As the Civil War continued into 1862, longer than most people expected, Pittsfield officials began to feel the burden of filling quotas for soldiers. At the beginning of the war, the state determined the number of men in each community who might be of military age. Those lists determined the quotas at each call for soldiers.

If towns could not meet their quotas, they were instructed to draft members of enrolled militias. Pittsfield's Co. A was not called into service when the war started, but its members were subject to the draft according to a General Order issued in 1862.

Willard Cross draft notice, Pittsfield, 1862
Willard Cross draft notice, Pittsfield, 1862

Item Contributed by
Maine Central Institute

Pittsfield held a draft lottery for members of Militia Co. A at Isaac Lancey's tavern on September 9, 1862 at 9 a.m. The men drew draft numbers. They could choose either to enlist, or not enlist and wait to be drafted – if the town did not meet its enlistment quotas. There were 67 names on the list.

Ten men of this 67 member militia went on to serve in 7 different regiments. A separate document listing 45 men with their lottery numbers show one name crossed out: the man with the draft number 1, Willard Cross.

Cross's draft notice from A Company of Enrolled Militia in Pittsfield under its quota ordered him to appear at the Pittsfield Railroad Depot at 8 a.m. on September 16, 1862, ready to leave for rendezvous at Camp E. D. Keys, Augusta. He was warned, "Hereof Fail Not, At Your Peril." It is unknown as to what happened to Cross as records do not show that he ever served in the war.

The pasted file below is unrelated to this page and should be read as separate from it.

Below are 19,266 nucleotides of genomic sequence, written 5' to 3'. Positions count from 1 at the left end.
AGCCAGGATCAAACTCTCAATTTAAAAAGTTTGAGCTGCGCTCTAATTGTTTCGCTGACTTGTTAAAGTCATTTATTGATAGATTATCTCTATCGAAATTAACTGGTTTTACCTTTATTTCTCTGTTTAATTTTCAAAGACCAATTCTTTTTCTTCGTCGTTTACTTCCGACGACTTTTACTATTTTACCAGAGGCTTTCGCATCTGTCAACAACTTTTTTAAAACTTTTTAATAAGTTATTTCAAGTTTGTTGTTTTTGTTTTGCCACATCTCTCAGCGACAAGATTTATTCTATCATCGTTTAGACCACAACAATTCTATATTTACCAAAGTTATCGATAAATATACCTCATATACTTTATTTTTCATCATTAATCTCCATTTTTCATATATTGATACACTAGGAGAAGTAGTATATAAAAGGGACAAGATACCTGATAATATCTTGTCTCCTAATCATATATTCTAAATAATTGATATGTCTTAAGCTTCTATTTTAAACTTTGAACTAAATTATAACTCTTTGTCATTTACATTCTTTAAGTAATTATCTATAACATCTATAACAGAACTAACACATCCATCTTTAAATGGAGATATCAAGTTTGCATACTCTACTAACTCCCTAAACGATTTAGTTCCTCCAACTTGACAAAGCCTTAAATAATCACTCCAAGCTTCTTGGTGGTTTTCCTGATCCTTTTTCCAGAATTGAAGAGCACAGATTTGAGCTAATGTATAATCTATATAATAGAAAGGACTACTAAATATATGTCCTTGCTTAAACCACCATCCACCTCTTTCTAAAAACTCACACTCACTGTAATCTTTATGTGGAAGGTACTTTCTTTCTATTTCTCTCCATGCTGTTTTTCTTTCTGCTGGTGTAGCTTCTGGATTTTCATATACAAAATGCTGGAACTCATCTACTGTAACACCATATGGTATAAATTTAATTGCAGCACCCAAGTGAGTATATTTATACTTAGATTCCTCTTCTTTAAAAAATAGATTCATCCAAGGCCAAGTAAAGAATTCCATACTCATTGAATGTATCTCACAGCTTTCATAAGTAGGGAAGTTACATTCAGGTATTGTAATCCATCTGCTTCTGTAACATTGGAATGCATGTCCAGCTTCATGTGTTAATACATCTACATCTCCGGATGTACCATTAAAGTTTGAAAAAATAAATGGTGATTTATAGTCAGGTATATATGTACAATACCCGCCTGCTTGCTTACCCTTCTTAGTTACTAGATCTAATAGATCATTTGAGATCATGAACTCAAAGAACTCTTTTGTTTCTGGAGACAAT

In 1861, Pittsfield had 762 male residents. Of those, 341 were under age 17 and 100 over age 50. That left roughly 321 men of an age to serve. Pittsfield was asked in November of 1862 to raise 34 troops.

George Whitney, representing the Pittsfield board of selectmen, wrote to Gov. Israel Washburn in November 1862 complaining that the quota was too high. While Pittsfield recruited the correct number, several were discounted, and the town was three short.

List of Civil War soldiers, Pittsfield, 1864
List of Civil War soldiers, Pittsfield, 1864

Item Contributed by
Maine Central Institute

After the federally ordered draft was held in 1863, 74 names of Pittsfield men appeared on the list. Of those, only three actually entered the service, according to Adjutant General's reports. Seventeen of the group paid commutations – fees in lieu of service. Two, Joseph M. Nye and Franklin D. Jenkins, furnished substitutes. Nineteen were exempted for physical reasons.

In September 1864, again concerned about its quota, Pittsfield's Postmaster, Jesse C. Connor wrote to General John L. Hodsdon requesting that he not mention to the Selectmen of Pittsfield that the coming draft might be delayed for months, as Connor was concerned that information would stop enlistments.

Connor informed him that the town's selectmen were going to Augusta to correct the militia rolls and to ask for a reduction in the town's quota. Connor agreed that the quota was too high, but noted that the selectmen were Copperheads – Democrats who wanted a peace treaty to end the war.

As the war continued into 1864 and 1865, some communities found it difficult to meet the continuing quotas. One recruiter, C. A. Farwell, reported in December 1864 that he had recruited only one soldier. He reported that Pittsfield had already sent about 100 soldiers to the war.

By war's end, however, more than 200 men from Pittsfield -- more than 60 percent of those eligible -- had served in Union regiments.